Living in the DMZ

I live in the DMZ between New York and Boston sports teams. One walks a course of landmines this time of year as the baseball season winds toward the playoffs and the football season begins for real. The latter is not nearly as dangerous as the former.

About half the people in central Connecticut are NY Yankees fans and the other half would give their life’s blood for the Boston Red Sox. Oddly enough a good number of the Sox fans are also NY Giants football fans. I’ve never been able to get them to explain why, beyond something muttered about rooting for the underdog (that would be the Sox). Not sure what they have against the New England Patriots.

There are a couple of hold-outs, too. Larry has former high school classmates who are still supporting the baseball Giants because they used to be in New York, even though they moved to California in the Pleistocene epoch. And I believe there is at least one Brooklyn Dodgers fan. The team has been in Los Angeles since BPC (before personal computers), but I don’t think anyone has the heart to tell the poor guy.

The biggest difference between Sox and Yanks fans (aside from their teams’ stats) is that Sox folks get all worked about hating the Yankees. I was on a trip to watch the UConn women’s basketball team at Madison Square Garden and half the folks booed as we passed Yankee Stadium. On the other hand, Yankees fans just ignore Boston. It even shows in the quick sports wrap-ups on the radio stations. The Hartford station gives the scores for both teams. New York gives the Yankees and the Mets. Oh, yeah, I forgot about them. But only about 10 percent of folks in the area root for the “other team.” Could have something to do with their record.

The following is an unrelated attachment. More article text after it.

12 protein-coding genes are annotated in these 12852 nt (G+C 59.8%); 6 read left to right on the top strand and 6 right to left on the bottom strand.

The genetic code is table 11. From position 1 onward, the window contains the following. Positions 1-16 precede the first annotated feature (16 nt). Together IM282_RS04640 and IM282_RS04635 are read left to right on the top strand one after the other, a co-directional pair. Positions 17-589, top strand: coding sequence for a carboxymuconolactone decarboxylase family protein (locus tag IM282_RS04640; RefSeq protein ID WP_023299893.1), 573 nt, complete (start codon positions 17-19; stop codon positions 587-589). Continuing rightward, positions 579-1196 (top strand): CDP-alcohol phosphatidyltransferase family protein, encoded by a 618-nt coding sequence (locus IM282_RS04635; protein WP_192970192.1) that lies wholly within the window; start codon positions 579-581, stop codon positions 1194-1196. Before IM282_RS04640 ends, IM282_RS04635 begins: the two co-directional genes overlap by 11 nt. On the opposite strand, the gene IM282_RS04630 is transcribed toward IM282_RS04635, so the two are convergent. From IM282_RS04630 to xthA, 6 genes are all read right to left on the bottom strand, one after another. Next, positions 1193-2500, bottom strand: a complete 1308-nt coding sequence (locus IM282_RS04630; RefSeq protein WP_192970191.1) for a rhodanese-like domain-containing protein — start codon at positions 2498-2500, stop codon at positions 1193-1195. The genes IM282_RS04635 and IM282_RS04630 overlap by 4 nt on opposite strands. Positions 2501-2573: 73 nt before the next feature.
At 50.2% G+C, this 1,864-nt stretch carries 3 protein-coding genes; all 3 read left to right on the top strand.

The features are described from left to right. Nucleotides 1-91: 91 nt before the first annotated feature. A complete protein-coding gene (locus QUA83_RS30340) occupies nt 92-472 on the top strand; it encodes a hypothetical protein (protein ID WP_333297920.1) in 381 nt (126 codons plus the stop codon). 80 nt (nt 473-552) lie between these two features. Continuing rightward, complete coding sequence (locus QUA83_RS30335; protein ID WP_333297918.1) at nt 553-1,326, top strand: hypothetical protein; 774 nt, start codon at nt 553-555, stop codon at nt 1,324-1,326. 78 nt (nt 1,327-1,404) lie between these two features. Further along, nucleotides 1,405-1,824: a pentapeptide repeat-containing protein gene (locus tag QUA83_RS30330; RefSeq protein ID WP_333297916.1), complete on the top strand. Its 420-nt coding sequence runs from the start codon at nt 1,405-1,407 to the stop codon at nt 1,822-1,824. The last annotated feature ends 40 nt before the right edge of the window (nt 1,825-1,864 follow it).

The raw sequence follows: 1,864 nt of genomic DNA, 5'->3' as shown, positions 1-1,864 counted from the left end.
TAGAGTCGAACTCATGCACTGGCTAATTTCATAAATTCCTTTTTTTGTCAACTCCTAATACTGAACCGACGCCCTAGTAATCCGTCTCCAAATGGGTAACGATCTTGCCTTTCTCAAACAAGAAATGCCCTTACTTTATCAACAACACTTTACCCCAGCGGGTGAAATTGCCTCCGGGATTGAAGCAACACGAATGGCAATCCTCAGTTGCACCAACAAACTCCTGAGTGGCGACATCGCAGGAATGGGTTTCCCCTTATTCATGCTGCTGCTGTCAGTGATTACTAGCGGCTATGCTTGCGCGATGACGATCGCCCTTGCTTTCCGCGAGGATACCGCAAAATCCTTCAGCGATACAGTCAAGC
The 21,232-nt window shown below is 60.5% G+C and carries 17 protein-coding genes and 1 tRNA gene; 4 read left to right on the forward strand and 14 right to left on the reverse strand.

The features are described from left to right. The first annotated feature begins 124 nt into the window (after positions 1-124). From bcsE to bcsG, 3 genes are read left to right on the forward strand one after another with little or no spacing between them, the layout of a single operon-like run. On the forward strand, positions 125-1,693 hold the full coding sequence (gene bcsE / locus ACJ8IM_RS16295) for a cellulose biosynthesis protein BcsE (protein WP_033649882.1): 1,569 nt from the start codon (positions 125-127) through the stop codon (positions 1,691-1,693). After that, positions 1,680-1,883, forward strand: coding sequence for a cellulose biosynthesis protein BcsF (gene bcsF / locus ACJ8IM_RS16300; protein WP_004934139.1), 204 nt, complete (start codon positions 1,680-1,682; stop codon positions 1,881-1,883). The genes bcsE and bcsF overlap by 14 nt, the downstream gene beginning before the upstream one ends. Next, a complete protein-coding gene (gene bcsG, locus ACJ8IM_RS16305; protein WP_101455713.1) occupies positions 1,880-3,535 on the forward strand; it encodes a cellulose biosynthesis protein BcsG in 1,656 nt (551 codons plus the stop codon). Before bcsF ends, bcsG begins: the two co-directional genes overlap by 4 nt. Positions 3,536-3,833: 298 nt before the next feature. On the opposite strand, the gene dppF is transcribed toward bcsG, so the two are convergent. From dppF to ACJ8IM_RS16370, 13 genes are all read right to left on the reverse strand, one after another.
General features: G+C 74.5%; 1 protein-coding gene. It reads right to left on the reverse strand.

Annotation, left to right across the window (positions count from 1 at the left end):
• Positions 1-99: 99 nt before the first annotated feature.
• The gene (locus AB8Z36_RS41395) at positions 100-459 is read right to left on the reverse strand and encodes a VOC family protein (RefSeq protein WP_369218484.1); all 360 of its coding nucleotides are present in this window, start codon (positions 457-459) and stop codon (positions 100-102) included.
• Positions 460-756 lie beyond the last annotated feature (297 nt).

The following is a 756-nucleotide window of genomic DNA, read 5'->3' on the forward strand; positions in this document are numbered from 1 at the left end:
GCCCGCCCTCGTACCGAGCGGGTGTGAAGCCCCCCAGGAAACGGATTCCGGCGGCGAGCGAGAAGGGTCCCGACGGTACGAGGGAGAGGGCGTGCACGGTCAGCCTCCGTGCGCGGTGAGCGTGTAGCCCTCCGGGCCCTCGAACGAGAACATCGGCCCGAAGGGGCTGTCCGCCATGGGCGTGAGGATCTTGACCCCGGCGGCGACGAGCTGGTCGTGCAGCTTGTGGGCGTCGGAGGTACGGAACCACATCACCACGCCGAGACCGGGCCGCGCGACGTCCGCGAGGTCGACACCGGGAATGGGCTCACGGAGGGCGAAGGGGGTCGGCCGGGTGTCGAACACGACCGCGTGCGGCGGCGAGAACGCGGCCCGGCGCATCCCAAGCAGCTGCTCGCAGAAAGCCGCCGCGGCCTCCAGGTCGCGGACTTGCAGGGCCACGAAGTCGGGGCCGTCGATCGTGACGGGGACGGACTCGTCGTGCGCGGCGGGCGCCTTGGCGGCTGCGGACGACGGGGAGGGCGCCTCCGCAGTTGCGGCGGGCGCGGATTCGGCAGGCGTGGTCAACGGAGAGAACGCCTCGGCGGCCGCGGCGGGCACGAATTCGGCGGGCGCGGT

But lots of folks go west when it comes to football. I did find one anomaly in recent months. The guy is a rabid Yankees fan, a rabid football Giants fan, and an equally rabid Boston Celtics fan. He couldn’t explain it either except to say that Larry Byrd is “the man.” “The man” retired more than a decade ago, but I guess that minor detail doesn’t matter. Another mystery of this fan’s obsession: He’s the only one of these die-hard people who seems to have a preference for a pro basketball team. Everyone else thinks (and I agree) that the sport is full of thugs who are best ignored.

And the final mystery is why no one seems to care about hockey. My former boss Ken Robinson (see “RIP” and “Bad Day/Sad Day,”) used to get so emotional during the playoffs that he cried. On second thought, I rescind my comment about Connecticut folks not caring about hockey. They do care, but they’ve agreed to stay angry at the Whalers for leaving Hartford, which I believe happened in the Middle Ages, which would be somewhat more recently than the Pleistocene but still far enough removed to put it in the fog of history. Connecticut’s lack of a professional sports team seems to be the excuse for everything from West Nile virus to poor scores on the No Child Left Behind requirements.

Anyway, these sports loyalties can create the same kind of climate that existed in the Civil War when brother fought brother. I know one family were Mom is a Sox fan; Dad is a fan of the Baltimore Orioles (don’t ask); and Son roots for the Yankees. Fortunately they have three TVs in their house. And they all cheer for the football Giants, so if there is to be an Appomattox it’ll happen sometime in late October or early November.

That family’s favorite watering hole has three TVs. If the Sox and the Yankees are playing someone besides each other, the games will be on screens at opposite sides of the bar, and the fans divide accordingly. I really think the DMZ for the Great Baseball Divide might run through the middle of the place. The third flat screen is reserved for important stuff like the UConn Women Huskies.

I had occasion to do a sociological experiment when I went from the Meriden Record-Journal, where all but two people in my department were Yankee fans and where the boss took the top managers to a couple of games every season, to the Hartford Courant where all but two people were Sox fans and the folks organized trips to Fenway Park.

As for me, I say I’m a Yankees fan to keep my father’s shade away from the door. (Everyone remembers Hamlet, right?) Otherwise, I’ll be ducking for cover whenever any of these combustible groups collide.

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